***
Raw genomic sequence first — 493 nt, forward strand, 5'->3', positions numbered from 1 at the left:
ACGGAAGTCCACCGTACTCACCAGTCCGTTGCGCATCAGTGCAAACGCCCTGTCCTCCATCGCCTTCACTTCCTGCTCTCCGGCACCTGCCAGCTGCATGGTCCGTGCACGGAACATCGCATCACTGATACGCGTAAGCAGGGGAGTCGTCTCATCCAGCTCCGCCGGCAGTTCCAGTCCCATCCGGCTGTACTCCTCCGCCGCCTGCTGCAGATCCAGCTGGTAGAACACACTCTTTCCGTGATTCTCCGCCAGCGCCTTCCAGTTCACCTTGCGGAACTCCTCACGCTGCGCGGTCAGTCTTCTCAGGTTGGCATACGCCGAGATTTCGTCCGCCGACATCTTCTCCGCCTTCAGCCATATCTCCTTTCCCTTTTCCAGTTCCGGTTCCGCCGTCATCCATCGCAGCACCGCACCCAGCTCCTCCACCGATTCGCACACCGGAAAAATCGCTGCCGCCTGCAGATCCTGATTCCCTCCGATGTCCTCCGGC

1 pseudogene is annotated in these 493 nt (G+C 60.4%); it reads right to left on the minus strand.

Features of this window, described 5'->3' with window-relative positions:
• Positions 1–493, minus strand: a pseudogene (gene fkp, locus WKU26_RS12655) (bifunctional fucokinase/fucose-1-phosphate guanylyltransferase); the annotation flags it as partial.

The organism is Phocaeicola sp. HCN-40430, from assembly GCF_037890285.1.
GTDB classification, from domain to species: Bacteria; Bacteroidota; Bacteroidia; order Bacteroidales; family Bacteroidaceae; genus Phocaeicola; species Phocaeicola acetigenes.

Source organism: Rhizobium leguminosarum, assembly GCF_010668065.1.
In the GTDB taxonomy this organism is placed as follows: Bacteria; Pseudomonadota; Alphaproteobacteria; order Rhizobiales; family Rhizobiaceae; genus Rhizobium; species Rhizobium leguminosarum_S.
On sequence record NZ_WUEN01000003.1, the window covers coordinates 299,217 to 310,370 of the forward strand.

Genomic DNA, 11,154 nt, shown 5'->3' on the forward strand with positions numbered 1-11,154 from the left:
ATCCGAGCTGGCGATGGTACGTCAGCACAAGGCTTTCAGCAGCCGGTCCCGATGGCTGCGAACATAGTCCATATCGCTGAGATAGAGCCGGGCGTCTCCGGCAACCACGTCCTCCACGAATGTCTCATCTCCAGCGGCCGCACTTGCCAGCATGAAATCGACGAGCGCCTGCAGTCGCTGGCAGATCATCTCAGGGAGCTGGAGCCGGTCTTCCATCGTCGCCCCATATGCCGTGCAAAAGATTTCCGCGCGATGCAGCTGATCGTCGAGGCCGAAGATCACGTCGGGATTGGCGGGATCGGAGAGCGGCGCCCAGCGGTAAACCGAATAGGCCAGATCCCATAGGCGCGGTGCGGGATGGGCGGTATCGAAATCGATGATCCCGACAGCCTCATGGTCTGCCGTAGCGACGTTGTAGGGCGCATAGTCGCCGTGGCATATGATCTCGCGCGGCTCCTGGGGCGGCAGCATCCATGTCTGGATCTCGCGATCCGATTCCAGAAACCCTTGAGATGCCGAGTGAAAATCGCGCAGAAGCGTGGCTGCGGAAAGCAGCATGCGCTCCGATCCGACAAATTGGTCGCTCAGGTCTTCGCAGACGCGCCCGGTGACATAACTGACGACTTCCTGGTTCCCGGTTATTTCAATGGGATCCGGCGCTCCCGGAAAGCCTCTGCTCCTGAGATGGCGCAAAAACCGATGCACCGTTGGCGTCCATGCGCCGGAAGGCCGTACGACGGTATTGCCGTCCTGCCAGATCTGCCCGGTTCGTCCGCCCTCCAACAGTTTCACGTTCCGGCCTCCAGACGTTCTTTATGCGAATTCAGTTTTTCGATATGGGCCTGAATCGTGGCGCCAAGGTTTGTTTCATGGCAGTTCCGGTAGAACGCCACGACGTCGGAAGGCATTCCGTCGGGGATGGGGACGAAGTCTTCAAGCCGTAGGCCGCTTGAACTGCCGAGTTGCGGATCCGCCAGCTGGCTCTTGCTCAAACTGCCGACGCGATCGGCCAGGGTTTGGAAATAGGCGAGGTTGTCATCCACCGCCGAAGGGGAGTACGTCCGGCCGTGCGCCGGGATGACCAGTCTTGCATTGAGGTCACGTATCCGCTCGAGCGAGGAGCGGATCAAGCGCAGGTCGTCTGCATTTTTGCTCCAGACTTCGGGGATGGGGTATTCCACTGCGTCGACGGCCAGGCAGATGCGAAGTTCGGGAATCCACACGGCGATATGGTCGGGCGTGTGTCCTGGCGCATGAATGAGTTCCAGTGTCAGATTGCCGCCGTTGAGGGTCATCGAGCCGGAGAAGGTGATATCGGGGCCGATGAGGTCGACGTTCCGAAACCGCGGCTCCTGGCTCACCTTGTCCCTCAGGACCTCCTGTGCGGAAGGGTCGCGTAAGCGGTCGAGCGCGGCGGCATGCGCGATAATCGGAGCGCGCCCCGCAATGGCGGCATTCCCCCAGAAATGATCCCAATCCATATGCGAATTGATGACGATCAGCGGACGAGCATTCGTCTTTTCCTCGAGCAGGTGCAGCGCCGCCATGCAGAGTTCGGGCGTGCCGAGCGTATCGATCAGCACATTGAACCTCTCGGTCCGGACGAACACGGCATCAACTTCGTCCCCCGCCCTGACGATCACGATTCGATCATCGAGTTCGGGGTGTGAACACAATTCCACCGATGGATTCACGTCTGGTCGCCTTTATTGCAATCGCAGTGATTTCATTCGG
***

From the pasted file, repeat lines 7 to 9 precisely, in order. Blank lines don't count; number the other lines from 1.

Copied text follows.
GTDB classification, from domain to species: Bacteria; Bacteroidota; Bacteroidia; order Bacteroidales; family Bacteroidaceae; genus Phocaeicola; species Phocaeicola acetigenes.

Source organism: Rhizobium leguminosarum, assembly GCF_010668065.1.
In the GTDB taxonomy this organism is placed as follows: Bacteria; Pseudomonadota; Alphaproteobacteria; order Rhizobiales; family Rhizobiaceae; genus Rhizobium; species Rhizobium leguminosarum_S.